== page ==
Hopefully you recognize that this is a play on the term information radiator, but let me explain how/why?
I find that when starting with a new client and discussing the idea that we are going to put all their tasks and activities on a wall for everyone to see and so that it’s easy for the team to update, there is almost always push back or at least hesitation. The concerns typically are centered around the fact that “well we already have a dashboard system we use here to track project status and Sr Management uses it”. My guess is they have never seen a good story board/task board wall.
So where does the refrigerator part come into this?
Well, recently my refrigerator went on the fritz and stopped working, but I didn’t know it. I noticed that items coming out of the fridge seemed to be less cold, but I figured it was just me. So I didn’t do anything. Many hours later, the problem seemed to be worsening. Lo and behold, we had a problem and ended up losing a bunch of food in the refrigerator. We had it repaired and all was fine, until it broke again. This time the “breakage” was more obvious, but only because I was standing in the adjacent room (there was an electrical popping sound and a puff of smoke that came out from under the unit). If I hadn’t been in the next room, again I wouldn’t have known something was wrong.
In the end, my wife and I decided to buy a new refrigerator instead of repairing the original. The unit we purchased was half the price of the original unit (which was only 7 years old) but has more features and fit our needs better. We purchased based on price, look and features, in that order. It has a feature that I really didn’t notice/appreciate until it was in my kitchen and plugged in. A digital display that shows the temperature of the freezer and of the refrigerator. That’s the information radiator. It even has an alarm built in alert us if the temp rises too high. I could have a manual thermometer in the fridge and in the freezer to tell me the same information, but the difference is, I have to go look for it. I would have to open the fridge, find where the thermometer got moved to and read it, just like a traditional dashboard.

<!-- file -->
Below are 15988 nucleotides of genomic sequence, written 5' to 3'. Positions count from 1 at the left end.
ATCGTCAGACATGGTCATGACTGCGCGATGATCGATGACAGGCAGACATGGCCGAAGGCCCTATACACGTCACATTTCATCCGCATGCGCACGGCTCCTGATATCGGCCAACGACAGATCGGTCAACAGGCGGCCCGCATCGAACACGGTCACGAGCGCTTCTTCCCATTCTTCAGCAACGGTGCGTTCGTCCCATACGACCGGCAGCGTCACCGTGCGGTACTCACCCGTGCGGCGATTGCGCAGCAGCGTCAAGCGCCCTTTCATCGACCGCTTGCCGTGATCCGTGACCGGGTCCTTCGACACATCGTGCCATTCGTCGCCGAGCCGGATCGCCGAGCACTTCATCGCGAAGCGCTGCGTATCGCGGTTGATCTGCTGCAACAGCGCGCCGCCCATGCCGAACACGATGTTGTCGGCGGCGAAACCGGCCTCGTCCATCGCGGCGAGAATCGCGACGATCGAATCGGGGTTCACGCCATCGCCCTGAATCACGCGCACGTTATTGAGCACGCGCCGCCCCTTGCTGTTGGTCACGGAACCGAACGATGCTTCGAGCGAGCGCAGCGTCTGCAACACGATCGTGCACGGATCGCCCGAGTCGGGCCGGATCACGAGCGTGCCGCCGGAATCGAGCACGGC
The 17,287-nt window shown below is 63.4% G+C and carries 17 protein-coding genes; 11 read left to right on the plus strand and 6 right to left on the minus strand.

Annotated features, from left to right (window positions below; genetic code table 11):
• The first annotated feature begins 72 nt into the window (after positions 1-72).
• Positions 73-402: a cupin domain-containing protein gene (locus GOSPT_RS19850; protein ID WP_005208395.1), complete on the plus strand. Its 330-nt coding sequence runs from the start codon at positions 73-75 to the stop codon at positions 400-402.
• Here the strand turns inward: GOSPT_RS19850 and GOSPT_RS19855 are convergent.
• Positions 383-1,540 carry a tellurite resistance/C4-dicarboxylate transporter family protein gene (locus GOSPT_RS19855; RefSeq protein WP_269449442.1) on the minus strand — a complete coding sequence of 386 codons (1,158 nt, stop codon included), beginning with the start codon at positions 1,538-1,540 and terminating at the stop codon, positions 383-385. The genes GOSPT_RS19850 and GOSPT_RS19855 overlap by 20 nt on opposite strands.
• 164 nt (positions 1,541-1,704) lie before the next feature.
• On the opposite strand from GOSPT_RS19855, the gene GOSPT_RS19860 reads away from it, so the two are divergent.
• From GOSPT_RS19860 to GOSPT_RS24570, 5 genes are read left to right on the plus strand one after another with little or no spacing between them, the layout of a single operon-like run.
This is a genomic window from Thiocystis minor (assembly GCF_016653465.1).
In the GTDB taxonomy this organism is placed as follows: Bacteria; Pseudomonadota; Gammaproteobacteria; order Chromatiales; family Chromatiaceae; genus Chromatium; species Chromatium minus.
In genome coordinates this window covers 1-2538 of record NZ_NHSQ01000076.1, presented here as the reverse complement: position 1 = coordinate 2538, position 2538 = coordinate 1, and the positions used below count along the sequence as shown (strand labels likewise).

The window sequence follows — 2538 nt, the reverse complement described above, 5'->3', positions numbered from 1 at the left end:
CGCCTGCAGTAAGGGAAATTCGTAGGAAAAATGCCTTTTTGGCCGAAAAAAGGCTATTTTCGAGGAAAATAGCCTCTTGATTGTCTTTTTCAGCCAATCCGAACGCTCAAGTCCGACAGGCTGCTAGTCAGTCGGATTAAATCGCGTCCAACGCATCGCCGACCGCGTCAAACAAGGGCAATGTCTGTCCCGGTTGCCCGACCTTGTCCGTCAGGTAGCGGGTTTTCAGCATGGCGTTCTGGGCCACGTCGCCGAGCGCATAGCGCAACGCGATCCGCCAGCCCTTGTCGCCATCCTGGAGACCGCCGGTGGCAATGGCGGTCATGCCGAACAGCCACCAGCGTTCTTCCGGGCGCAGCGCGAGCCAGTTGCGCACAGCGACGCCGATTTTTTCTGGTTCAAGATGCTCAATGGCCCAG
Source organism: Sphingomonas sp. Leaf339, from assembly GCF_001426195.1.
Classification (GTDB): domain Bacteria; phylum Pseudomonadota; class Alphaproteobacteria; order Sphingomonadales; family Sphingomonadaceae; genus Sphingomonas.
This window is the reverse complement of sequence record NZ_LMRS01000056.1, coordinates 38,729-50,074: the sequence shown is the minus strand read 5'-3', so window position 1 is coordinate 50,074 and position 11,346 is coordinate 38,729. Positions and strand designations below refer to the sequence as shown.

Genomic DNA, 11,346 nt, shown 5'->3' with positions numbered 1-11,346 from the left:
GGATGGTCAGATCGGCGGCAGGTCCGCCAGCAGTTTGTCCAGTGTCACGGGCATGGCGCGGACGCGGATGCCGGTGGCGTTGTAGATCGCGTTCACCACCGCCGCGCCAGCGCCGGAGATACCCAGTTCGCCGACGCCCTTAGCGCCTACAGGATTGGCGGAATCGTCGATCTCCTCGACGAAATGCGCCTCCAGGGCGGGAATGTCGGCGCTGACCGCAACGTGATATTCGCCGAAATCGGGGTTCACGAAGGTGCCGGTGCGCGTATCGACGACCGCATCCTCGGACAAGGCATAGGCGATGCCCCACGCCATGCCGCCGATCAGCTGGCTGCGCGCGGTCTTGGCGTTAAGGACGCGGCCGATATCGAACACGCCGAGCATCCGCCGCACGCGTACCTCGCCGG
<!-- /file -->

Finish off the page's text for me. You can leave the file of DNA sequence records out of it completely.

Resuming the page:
With my new information refrigerator every time I am in the kitchen I know if things are working as expected simply by looking. No digging for thermometers (or dashboards located on the web or in some program management tool somewhere). So now if one of my kids leaves the door open or if it breaks (it better not, it’s brand new), I have a much better chance of knowing and being able to take a corrective action.
So what makes a good information radiator?
- It’s highly visible
- You don’t have to go find it, it’s just always there waiting for someone to look at it
- It is kept up to date – it’s simple enough that the team actually uses it and updates it and it reflects what the team is working on
- It can alert a team to a situation that needs corrective action – it doesn’t tell you what to do, it just displays the facts, we have to do the rest
- It’s simple
I love the information radiator part of my new fridge so much, I’m not sure I would ever want one without it. Just like I would never want to run a project without an information radiator. Once you see it and experience the simple power of it, you’ll know what I mean.
If you are a virtual team you have additional complexity to deal with. BigVisible has built a virtual task board (information radiator) that is free for anyone to use, check it out at www.seenowdo.com